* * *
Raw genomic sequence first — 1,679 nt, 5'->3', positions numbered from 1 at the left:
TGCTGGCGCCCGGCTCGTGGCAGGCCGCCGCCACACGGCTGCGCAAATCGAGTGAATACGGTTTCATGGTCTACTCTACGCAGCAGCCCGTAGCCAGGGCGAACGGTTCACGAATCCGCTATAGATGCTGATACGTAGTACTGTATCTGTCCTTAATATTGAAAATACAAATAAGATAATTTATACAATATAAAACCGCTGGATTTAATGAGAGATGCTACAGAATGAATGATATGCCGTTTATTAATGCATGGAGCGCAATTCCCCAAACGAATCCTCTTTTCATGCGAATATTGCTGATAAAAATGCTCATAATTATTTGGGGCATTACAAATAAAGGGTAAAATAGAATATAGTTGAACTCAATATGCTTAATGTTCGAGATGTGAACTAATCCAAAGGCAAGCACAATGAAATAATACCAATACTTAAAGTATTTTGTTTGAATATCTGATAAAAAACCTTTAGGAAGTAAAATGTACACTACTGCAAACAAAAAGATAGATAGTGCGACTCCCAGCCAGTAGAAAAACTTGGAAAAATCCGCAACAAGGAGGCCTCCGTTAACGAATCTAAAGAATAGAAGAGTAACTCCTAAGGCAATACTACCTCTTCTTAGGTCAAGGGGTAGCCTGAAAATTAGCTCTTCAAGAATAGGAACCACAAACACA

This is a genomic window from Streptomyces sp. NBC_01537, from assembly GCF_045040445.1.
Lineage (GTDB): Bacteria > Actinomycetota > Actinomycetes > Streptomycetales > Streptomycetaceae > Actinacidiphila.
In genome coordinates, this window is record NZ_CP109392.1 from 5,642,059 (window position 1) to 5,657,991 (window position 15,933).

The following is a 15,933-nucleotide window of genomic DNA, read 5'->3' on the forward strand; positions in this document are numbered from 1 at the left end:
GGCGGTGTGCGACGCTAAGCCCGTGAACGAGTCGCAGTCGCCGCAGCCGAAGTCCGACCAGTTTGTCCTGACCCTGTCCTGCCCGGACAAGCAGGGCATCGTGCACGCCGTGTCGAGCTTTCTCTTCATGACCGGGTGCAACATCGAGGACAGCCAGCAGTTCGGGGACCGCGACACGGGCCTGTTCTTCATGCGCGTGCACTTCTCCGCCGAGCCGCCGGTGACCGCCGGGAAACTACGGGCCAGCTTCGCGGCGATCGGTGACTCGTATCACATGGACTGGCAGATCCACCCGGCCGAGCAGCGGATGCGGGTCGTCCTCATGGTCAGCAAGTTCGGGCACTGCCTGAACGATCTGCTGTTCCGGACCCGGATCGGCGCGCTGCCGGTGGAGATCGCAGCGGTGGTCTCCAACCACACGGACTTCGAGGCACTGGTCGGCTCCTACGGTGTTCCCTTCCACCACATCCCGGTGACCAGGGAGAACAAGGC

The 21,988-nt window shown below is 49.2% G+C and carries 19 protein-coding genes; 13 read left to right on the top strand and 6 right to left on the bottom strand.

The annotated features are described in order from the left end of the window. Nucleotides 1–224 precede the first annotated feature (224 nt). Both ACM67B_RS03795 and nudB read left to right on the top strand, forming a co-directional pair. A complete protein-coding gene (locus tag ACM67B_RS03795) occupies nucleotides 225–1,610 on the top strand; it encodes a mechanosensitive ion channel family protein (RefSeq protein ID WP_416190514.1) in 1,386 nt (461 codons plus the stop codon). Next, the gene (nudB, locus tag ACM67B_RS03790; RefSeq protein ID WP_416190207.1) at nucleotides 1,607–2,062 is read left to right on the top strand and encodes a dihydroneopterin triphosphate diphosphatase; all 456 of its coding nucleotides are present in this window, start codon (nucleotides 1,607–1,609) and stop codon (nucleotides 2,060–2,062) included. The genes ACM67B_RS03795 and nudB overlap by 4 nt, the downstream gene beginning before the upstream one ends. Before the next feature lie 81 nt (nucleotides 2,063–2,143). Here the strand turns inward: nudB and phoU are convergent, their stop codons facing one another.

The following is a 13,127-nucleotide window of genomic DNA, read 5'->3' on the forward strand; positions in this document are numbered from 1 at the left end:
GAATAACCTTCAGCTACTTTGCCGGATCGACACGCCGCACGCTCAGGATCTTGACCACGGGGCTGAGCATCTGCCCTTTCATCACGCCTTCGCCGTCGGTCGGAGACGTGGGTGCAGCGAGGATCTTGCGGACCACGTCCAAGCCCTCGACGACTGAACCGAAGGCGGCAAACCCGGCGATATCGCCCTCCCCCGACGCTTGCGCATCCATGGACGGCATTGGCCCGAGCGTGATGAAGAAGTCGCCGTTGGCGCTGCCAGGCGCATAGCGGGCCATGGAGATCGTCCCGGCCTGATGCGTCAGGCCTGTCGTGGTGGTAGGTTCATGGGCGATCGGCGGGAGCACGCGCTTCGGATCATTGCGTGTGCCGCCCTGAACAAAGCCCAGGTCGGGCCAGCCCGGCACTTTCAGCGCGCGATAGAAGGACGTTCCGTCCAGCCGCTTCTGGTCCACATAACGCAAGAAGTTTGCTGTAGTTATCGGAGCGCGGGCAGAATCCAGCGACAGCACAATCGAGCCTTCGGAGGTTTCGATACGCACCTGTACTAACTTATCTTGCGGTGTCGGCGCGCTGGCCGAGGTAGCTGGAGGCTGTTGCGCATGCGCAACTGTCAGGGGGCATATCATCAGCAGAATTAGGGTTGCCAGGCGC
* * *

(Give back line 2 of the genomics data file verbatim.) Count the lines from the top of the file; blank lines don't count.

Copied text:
TGCTGGCGCCCGGCTCGTGGCAGGCCGCCGCCACACGGCTGCGCAAATCGAGTGAATACGGTTTCATGGTCTACTCTACGCAGCAGCCCGTAGCCAGGGCGAACGGTTCACGAATCCGCTATAGATGCTGATACGTAGTACTGTATCTGTCCTTAATATTGAAAATACAAATAAGATAATTTATACAATATAAAACCGCTGGATTTAATGAGAGATGCTACAGAATGAATGATATGCCGTTTATTAATGCATGGAGCGCAATTCCCCAAACGAATCCTCTTTTCATGCGAATATTGCTGATAAAAATGCTCATAATTATTTGGGGCATTACAAATAAAGGGTAAAATAGAATATAGTTGAACTCAATATGCTTAATGTTCGAGATGTGAACTAATCCAAAGGCAAGCACAATGAAATAATACCAATACTTAAAGTATTTTGTTTGAATATCTGATAAAAAACCTTTAGGAAGTAAAATGTACACTACTGCAAACAAAAAGATAGATAGTGCGACTCCCAGCCAGTAGAAAAACTTGGAAAAATCCGCAACAAGGAGGCCTCCGTTAACGAATCTAAAGAATAGAAGAGTAACTCCTAAGGCAATACTACCTCTTCTTAGGTCAAGGGGTAGCCTGAAAATTAGCTCTTCAAGAATAGGAACCACAAACACA